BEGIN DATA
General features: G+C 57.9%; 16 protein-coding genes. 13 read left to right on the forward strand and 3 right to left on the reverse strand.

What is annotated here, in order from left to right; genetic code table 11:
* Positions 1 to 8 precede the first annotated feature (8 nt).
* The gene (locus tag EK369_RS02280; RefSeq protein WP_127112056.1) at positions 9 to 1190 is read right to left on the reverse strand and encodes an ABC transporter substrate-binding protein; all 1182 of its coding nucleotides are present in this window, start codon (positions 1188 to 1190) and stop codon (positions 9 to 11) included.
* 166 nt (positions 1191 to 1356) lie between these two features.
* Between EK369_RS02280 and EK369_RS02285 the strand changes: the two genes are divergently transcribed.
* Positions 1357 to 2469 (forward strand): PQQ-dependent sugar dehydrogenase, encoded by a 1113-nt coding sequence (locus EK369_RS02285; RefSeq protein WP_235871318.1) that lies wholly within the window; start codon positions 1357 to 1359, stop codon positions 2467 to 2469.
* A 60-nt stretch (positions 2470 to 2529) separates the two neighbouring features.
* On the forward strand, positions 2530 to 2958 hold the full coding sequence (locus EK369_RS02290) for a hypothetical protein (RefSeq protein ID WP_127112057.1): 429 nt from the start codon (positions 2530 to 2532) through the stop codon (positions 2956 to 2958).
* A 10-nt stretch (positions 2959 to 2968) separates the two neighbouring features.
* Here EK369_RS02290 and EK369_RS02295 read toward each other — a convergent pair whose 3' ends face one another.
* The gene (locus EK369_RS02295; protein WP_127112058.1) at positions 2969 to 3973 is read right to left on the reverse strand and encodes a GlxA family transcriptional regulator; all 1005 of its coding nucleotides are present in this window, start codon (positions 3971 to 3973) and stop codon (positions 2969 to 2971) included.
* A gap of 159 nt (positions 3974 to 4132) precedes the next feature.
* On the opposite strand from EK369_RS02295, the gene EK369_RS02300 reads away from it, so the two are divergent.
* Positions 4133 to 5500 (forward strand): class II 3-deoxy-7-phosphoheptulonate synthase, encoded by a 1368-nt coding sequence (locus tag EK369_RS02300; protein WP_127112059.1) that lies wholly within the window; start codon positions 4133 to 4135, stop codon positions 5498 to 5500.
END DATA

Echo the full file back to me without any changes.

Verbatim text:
General features: G+C 57.9%; 16 protein-coding genes. 13 read left to right on the forward strand and 3 right to left on the reverse strand.

What is annotated here, in order from left to right; genetic code table 11:
* Positions 1 to 8 precede the first annotated feature (8 nt).
* The gene (locus tag EK369_RS02280; RefSeq protein WP_127112056.1) at positions 9 to 1190 is read right to left on the reverse strand and encodes an ABC transporter substrate-binding protein; all 1182 of its coding nucleotides are present in this window, start codon (positions 1188 to 1190) and stop codon (positions 9 to 11) included.
* 166 nt (positions 1191 to 1356) lie between these two features.
* Between EK369_RS02280 and EK369_RS02285 the strand changes: the two genes are divergently transcribed.
* Positions 1357 to 2469 (forward strand): PQQ-dependent sugar dehydrogenase, encoded by a 1113-nt coding sequence (locus EK369_RS02285; RefSeq protein WP_235871318.1) that lies wholly within the window; start codon positions 1357 to 1359, stop codon positions 2467 to 2469.
* A 60-nt stretch (positions 2470 to 2529) separates the two neighbouring features.
* On the forward strand, positions 2530 to 2958 hold the full coding sequence (locus EK369_RS02290) for a hypothetical protein (RefSeq protein ID WP_127112057.1): 429 nt from the start codon (positions 2530 to 2532) through the stop codon (positions 2956 to 2958).
* A 10-nt stretch (positions 2959 to 2968) separates the two neighbouring features.
* Here EK369_RS02290 and EK369_RS02295 read toward each other — a convergent pair whose 3' ends face one another.
* The gene (locus EK369_RS02295; protein WP_127112058.1) at positions 2969 to 3973 is read right to left on the reverse strand and encodes a GlxA family transcriptional regulator; all 1005 of its coding nucleotides are present in this window, start codon (positions 3971 to 3973) and stop codon (positions 2969 to 2971) included.
* A gap of 159 nt (positions 3974 to 4132) precedes the next feature.
* On the opposite strand from EK369_RS02295, the gene EK369_RS02300 reads away from it, so the two are divergent.
* Positions 4133 to 5500 (forward strand): class II 3-deoxy-7-phosphoheptulonate synthase, encoded by a 1368-nt coding sequence (locus tag EK369_RS02300; protein WP_127112059.1) that lies wholly within the window; start codon positions 4133 to 4135, stop codon positions 5498 to 5500.